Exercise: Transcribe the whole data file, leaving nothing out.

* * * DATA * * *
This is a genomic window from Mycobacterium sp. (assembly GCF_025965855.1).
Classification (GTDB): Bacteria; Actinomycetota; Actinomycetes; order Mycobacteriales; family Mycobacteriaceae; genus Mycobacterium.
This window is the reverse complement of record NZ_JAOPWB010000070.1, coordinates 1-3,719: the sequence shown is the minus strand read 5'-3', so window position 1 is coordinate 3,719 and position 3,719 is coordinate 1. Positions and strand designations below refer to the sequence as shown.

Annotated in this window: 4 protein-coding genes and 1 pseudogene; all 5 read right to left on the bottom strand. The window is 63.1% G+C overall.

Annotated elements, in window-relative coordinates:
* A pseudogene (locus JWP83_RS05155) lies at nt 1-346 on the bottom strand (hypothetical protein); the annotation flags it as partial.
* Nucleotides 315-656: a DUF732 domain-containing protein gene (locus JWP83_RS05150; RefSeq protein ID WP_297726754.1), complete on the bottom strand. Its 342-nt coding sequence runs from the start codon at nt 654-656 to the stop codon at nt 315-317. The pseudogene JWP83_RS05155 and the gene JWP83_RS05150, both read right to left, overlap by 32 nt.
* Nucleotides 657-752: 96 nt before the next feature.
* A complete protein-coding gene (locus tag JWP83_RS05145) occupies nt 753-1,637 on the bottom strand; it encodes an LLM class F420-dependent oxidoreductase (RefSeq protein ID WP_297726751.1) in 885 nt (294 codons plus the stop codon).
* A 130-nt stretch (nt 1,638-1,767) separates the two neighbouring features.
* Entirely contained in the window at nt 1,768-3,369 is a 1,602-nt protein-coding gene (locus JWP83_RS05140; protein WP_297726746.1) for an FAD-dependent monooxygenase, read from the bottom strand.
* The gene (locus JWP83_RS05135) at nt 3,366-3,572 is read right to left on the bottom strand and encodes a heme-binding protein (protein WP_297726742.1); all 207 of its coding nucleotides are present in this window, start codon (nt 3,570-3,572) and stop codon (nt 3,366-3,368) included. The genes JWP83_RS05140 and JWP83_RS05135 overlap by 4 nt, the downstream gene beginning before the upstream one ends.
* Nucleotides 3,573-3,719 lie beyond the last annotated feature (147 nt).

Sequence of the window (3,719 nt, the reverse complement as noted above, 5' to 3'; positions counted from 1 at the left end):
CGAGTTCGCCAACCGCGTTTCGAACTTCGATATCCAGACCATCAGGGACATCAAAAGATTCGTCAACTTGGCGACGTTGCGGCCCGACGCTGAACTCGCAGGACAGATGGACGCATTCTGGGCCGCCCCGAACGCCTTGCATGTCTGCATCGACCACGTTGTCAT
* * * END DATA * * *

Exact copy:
This is a genomic window from Mycobacterium sp. (assembly GCF_025965855.1).
Classification (GTDB): Bacteria; Actinomycetota; Actinomycetes; order Mycobacteriales; family Mycobacteriaceae; genus Mycobacterium.
This window is the reverse complement of record NZ_JAOPWB010000070.1, coordinates 1-3,719: the sequence shown is the minus strand read 5'-3', so window position 1 is coordinate 3,719 and position 3,719 is coordinate 1. Positions and strand designations below refer to the sequence as shown.

Annotated in this window: 4 protein-coding genes and 1 pseudogene; all 5 read right to left on the bottom strand. The window is 63.1% G+C overall.

Annotated elements, in window-relative coordinates:
* A pseudogene (locus JWP83_RS05155) lies at nt 1-346 on the bottom strand (hypothetical protein); the annotation flags it as partial.
* Nucleotides 315-656: a DUF732 domain-containing protein gene (locus JWP83_RS05150; RefSeq protein ID WP_297726754.1), complete on the bottom strand. Its 342-nt coding sequence runs from the start codon at nt 654-656 to the stop codon at nt 315-317. The pseudogene JWP83_RS05155 and the gene JWP83_RS05150, both read right to left, overlap by 32 nt.
* Nucleotides 657-752: 96 nt before the next feature.
* A complete protein-coding gene (locus tag JWP83_RS05145) occupies nt 753-1,637 on the bottom strand; it encodes an LLM class F420-dependent oxidoreductase (RefSeq protein ID WP_297726751.1) in 885 nt (294 codons plus the stop codon).
* A 130-nt stretch (nt 1,638-1,767) separates the two neighbouring features.
* Entirely contained in the window at nt 1,768-3,369 is a 1,602-nt protein-coding gene (locus JWP83_RS05140; protein WP_297726746.1) for an FAD-dependent monooxygenase, read from the bottom strand.
* The gene (locus JWP83_RS05135) at nt 3,366-3,572 is read right to left on the bottom strand and encodes a heme-binding protein (protein WP_297726742.1); all 207 of its coding nucleotides are present in this window, start codon (nt 3,570-3,572) and stop codon (nt 3,366-3,368) included. The genes JWP83_RS05140 and JWP83_RS05135 overlap by 4 nt, the downstream gene beginning before the upstream one ends.
* Nucleotides 3,573-3,719 lie beyond the last annotated feature (147 nt).

Sequence of the window (3,719 nt, the reverse complement as noted above, 5' to 3'; positions counted from 1 at the left end):
CGAGTTCGCCAACCGCGTTTCGAACTTCGATATCCAGACCATCAGGGACATCAAAAGATTCGTCAACTTGGCGACGTTGCGGCCCGACGCTGAACTCGCAGGACAGATGGACGCATTCTGGGCCGCCCCGAACGCCTTGCATGTCTGCATCGACCACGTTGTCAT